Thondimuthalum Driksakshiyum movie review: Fahadh Faasil-Dileesh Pothan-Bijibal team-up rocks... again
Thondimuthalum Driksaakshiyum is as simple or as complex as you want it to be. Either way, it is a lot of fun.
Extracting the extraordinary from the ordinary is a unique skill, one that Dileesh Pothan possesses in bagfuls as we discovered from his debut film last year. While telling us the stories of Mahesh, Jimsy, Jimson, Soumya and Crispin in 2016’s Maheshinte Prathikaaram, the director heroined gorgeous Idukki, a “midu midukki” who served as a microcosm of Kerala society yet bore her own unique characteristics.
Pothan is out with his second film this week: Thondimuthalum Driksakshiyum (The Exhibits and the Eyewitness), in which he teams up once again with his Mahesh – actor Fahadh Faasil – and music director Bijibal. The film is set in Kasargode, but the heroine here is not the town as much as the police station in which the action plays out, mirroring the corruption, pathos, humour and ridiculousness in what we routinely decry as the ‘system’.
First-timer Nimisha Sajayan and veteran Suraj Venjaramoodu in Thondimuthalum play Sreeja and Prasad, a couple who elope and get married because of violent opposition to their relationship from her parents. They are a simple and loving lower-middle-class pair. Their lives are disrupted one day by a petty thief also called Prasad (Fahadh Faasil) when he steals one of their few precious belongings – or at least they think he does.
This Prasad is caught and detained at a police station where ASI Chandran (Alencier Ley Lopez) presides over the case. The goings-on at that station and how it affects the lives of everyone involved are what Thondimuthalum Driksakshiyum is about.
If you ask for a detailed description of the plot, frankly, there is nothing much to tell. This is the sort of film that might have emerged if you placed hidden cameras around a cop station and edited the footage down to a manageable, viewable 135 minutes. The conversations between characters seem so believable and the flow of occurrences so authentic that Thondimuthalum genuinely feels like a reality show. Sajeev Pazhoor’s screenplay is one of 2017’s best pieces of film writing, which is saying a lot in a year in which Mollywood has already delivered such jewels as Take Off and Angamaly Diaries.
In the midst of all the rib-tickling mayhem in Thondimuthalum, a point is being made. What we may not wish to admit, even as we point fingers at the ‘system’, is that most of us even among the best of us are participants in its follies. Playing along is tempting and brings with it quick rewards; taking a stand, on the other hand, usually attracts quick retribution. To say the middle class make the easier choice always out of helplessness would have played to the gallery, but Pothan and his writers say it like it is instead. The truth is that the path of least resistance is less problematic than challenging the status quo, and when push comes to shove, most human beings have flexible morals.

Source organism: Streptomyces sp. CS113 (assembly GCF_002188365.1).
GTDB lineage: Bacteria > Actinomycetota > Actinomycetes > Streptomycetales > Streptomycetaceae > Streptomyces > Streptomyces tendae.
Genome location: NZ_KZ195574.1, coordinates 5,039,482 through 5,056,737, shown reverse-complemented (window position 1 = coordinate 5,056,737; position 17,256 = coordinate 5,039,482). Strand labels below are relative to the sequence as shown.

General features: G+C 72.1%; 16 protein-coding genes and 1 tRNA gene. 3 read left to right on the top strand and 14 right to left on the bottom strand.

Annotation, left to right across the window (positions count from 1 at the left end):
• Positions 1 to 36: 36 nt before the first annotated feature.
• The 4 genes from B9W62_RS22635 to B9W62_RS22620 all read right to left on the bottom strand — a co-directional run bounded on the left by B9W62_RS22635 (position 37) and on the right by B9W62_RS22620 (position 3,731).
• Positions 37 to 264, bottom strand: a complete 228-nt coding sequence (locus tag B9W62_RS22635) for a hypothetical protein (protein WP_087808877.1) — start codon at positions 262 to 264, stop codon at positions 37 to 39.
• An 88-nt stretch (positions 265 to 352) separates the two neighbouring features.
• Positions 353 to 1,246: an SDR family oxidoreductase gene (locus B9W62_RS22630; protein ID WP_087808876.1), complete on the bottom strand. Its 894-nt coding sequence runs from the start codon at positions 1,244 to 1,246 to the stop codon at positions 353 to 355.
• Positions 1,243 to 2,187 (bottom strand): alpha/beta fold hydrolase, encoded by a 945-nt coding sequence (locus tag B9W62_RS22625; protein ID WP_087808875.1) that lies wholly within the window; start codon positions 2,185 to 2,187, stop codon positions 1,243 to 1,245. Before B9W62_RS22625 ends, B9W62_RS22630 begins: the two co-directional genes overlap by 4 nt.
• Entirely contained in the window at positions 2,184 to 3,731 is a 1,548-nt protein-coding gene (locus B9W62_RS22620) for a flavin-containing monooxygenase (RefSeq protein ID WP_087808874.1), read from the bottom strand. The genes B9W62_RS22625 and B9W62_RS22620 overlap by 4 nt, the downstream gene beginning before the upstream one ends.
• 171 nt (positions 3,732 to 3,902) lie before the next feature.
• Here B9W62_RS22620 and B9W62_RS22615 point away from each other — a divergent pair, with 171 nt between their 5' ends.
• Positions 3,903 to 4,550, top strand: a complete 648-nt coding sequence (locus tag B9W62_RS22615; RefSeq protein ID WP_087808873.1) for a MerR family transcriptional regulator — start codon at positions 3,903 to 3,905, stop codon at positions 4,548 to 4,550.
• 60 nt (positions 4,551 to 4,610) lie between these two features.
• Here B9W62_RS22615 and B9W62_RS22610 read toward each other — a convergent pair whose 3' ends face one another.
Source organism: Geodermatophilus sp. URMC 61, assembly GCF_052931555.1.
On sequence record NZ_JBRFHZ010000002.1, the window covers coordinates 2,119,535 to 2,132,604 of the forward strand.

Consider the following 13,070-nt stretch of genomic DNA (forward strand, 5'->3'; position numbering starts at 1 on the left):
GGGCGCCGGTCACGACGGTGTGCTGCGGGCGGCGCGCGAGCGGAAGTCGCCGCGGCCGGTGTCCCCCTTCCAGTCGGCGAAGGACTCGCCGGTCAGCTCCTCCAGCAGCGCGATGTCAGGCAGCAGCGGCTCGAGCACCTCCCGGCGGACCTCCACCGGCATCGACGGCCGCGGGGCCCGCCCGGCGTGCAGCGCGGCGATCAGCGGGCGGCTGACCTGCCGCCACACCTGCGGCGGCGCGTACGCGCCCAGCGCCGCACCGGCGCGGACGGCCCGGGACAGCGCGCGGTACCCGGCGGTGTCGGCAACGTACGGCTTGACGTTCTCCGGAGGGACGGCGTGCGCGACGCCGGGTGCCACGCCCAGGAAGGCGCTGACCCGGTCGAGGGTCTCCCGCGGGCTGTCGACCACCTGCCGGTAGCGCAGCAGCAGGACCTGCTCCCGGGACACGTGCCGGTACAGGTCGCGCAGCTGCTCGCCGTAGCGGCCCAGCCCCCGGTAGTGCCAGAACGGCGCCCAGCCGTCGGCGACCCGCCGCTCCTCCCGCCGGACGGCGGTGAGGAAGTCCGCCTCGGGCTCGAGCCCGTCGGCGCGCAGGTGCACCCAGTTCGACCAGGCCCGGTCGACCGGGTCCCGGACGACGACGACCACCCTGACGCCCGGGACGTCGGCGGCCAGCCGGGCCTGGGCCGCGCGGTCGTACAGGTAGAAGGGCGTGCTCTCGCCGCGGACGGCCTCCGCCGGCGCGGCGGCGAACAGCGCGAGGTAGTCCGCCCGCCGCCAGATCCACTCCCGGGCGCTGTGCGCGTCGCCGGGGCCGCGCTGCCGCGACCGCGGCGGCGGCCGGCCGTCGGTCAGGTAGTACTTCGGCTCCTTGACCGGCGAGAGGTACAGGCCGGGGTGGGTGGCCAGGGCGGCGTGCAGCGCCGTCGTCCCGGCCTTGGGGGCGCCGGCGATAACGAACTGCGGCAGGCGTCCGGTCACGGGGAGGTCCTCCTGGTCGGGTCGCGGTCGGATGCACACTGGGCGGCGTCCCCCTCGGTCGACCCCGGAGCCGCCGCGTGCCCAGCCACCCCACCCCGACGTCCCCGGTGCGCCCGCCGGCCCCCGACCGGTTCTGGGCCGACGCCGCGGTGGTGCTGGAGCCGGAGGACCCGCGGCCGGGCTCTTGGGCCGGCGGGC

Supplementing the writers’ commitment to realism is the cache of gems that make up the cast. Vijayan is a find. Venjaramoodu and Lopez are brilliantly believable. And Faasil, who seems to get better with each film, is a picture in understated hilarity. The supporting cast is a perfect match for this lead quartet.
The 'Idukki' song of Maheshinte Prathikaaram has been my earworm since I first heard it last year. Though Bijibal has not come up with an equivalent sparkler for Thondimuthalum, this film’s music too is special. In particular I enjoyed the song 'Kannile Poika' with its lyrics by Rafeeq Ahammed and vocals by Ganesh Sundaram and Sowmya Ramakrishnan.
Since Maheshinte Prathikaaram was so lovely, comparisons are inevitable. The two films are similar in their tone and narrative style, but to my mind there is an interesting difference in their cinematography. Although Maheshinte was an intimate portrait of Idukki, Shyju Khalid used his camera to give us larger-than-life images of the region’s delicious greenery while adhering to the film’s intentionally small scale with his shots of the interiors of Mahesh’s shop, his home, etc. In contrast to the lavishness of Khalid’s images of the countryside in Maheshinte, Rajeev Ravi in Thondimuthalum carries forward the air of intimacy in the police station and Sreeja-Prasad’s home, to the rich scenery too.
That long-drawn-out chase scene through woods ending up in a water body must rank as one of the best pursuits ever captured on screen that would not find a place in a Fast and Furious kind of film.
Ravi’s camerawork and Kiran Das’ editing of that passage are among my favourite parts of this film, closely rivalled by the look of mischief Faasil summons up on his face when Prasad is being interrogated at the police station.
Thondimuthalum Driksakshiyum is as simple or as complex as you want it to be for yourself. Either way, it is a lot of fun. There are few things in this world more captivating than reality.
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